The U.S. Department of Commerce has announced additional tariffs on four Canadian companies that export softwood lumber to the U.S. The move could raise the cost of building new homes in this country, according to the National Association of Home Builders (NAHB).

The duties, which will range from 4.59 to 7.72 percent, are being applied to Canfor, Resolute, Tolko and West Fraser. All other Canadian softwood lumber exporters will pay a rate of 6.87 percent.

“This latest action by the Commerce Department to impose anti-dumping duties of up to more than 7 percent on Canadian lumber shipments into the U.S. is basically another tax on American home builders and home buyers that will jeopardize affordable housing in America,” said NAHB chair Granger MacDonald, a home builder and developer from Kerrville, Texas. “Adding this new tariff to the proposed 20 percent countervailing lumber duty that the Trump administration slapped on imports of lumber this spring means that total tariffs would be a whopping 27 percent. Given that lumber is a major component in new home construction, the combined duties will harm housing affordability and price countless American households out of the housing market.”

Canada supplies about a third of the lumber needed in the U.S.

Monday’s announcement comes in the wake of countervailing duties placed on Canadian softwood lumber imports in April. Those tariffs ranged from 3.02 percent to 24.12 percent and were levied against five Canadian timber producers (Canfor, J.D. Irving, Resolute, Tolko and West Fraser). Other companies in Canada are paying a tariff of 19.88 percent. Combined countervailing and anti-dumping duties for Canadian imports now range from 17.41 percent to 30.88 percent.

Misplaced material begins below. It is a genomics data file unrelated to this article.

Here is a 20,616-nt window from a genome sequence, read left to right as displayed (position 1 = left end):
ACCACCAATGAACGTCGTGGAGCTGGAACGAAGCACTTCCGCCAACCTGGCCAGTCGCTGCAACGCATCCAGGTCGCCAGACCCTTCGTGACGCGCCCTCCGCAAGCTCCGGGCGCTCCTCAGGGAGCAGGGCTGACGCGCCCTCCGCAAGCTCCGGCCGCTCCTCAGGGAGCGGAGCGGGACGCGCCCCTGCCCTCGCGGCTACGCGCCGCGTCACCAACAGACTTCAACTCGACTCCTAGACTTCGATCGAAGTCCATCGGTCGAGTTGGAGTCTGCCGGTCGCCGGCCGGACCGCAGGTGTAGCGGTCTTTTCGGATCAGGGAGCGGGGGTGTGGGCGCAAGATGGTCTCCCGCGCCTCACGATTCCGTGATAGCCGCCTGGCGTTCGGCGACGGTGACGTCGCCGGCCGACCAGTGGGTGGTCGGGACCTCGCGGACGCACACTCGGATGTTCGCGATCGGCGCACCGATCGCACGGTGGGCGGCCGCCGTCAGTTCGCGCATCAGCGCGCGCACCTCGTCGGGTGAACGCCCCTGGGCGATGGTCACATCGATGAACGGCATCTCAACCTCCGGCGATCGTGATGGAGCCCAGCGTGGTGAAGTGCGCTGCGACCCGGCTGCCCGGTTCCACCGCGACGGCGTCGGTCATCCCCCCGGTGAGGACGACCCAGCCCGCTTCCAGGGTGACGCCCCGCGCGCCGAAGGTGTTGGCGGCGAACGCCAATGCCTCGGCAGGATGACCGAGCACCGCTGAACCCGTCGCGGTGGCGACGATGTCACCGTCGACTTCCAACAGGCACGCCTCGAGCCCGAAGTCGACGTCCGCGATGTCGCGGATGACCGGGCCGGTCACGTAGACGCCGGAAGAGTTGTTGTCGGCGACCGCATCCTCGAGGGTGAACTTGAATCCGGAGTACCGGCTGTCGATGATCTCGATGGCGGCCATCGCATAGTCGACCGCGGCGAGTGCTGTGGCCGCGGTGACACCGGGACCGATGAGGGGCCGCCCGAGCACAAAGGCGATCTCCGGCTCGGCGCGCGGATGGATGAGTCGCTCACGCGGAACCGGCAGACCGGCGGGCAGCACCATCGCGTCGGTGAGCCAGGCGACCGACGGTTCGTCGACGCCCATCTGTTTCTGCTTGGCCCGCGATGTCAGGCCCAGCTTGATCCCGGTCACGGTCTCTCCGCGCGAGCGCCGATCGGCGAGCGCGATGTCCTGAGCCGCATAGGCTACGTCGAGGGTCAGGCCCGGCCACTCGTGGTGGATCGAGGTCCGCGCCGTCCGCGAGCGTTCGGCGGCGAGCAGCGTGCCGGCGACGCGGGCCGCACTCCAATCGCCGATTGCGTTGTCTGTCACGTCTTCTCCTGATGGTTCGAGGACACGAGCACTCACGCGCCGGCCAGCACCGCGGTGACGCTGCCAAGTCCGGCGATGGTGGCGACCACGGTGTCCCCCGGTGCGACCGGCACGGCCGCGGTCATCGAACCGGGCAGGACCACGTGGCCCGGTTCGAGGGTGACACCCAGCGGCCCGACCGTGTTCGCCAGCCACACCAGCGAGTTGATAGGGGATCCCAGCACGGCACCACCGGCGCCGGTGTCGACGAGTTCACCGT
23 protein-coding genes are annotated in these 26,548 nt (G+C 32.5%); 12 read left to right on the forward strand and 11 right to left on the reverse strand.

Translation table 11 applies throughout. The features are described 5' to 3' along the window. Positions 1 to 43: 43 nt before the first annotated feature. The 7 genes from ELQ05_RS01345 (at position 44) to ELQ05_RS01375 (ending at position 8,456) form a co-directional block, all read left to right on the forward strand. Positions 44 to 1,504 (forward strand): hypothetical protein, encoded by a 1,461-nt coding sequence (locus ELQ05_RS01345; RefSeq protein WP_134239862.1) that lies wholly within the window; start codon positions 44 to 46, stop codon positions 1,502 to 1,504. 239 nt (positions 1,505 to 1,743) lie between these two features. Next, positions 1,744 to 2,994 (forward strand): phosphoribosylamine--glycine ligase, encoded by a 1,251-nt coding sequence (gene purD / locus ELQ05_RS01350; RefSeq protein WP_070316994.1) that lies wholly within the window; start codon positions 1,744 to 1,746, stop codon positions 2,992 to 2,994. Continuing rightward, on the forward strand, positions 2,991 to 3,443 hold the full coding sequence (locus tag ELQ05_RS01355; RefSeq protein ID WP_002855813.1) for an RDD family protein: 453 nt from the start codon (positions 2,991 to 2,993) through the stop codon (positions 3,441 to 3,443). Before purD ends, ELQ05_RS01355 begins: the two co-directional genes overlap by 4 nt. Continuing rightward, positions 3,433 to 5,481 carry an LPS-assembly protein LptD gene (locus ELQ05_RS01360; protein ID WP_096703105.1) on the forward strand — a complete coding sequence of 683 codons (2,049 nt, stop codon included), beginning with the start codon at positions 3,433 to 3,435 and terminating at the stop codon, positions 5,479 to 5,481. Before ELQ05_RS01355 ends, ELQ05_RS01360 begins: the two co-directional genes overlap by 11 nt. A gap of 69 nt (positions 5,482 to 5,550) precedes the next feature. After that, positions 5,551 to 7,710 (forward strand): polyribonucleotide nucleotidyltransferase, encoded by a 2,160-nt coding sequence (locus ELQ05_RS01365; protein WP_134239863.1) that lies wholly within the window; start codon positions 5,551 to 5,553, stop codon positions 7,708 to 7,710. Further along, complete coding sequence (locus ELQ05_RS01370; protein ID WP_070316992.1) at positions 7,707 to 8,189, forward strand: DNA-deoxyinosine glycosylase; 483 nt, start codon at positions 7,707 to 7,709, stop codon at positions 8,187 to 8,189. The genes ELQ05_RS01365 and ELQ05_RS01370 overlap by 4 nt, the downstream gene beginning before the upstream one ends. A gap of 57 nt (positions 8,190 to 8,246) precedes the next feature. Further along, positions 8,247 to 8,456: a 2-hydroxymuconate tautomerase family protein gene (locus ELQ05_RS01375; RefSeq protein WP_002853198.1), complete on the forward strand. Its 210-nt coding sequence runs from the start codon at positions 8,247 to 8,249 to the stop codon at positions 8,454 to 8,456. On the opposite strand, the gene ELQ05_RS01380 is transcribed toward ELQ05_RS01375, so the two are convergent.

Also on Monday, U.S. Commerce Secretary Wilbur Ross announced that softwood lumber products produced in the Canadian provinces of Newfoundland, Nova Scotia and Prince Edward Island could be excluded from the tariffs. A final determination on all countervailing and anti-dumping duties is expected by September 6.

Lumber prices have increased over the past year as the softwood lumber dispute has heated up. For example, the Random Lengths Framing Lumber Composite price is now $397 per thousand board feet, an increase of 14 percent over the past year.

“Despite the latest duties announcement from the Department of Commerce, NLBMDA continues to call for a new long-term softwood lumber agreement,” said Jonathan Paine, president and CEO of the National Lumber and Building Material Dealers Association (NLBMDA). “Predictability and stability is needed for the housing industry, and the two countries should continue negotiating until a new agreement is reached.”

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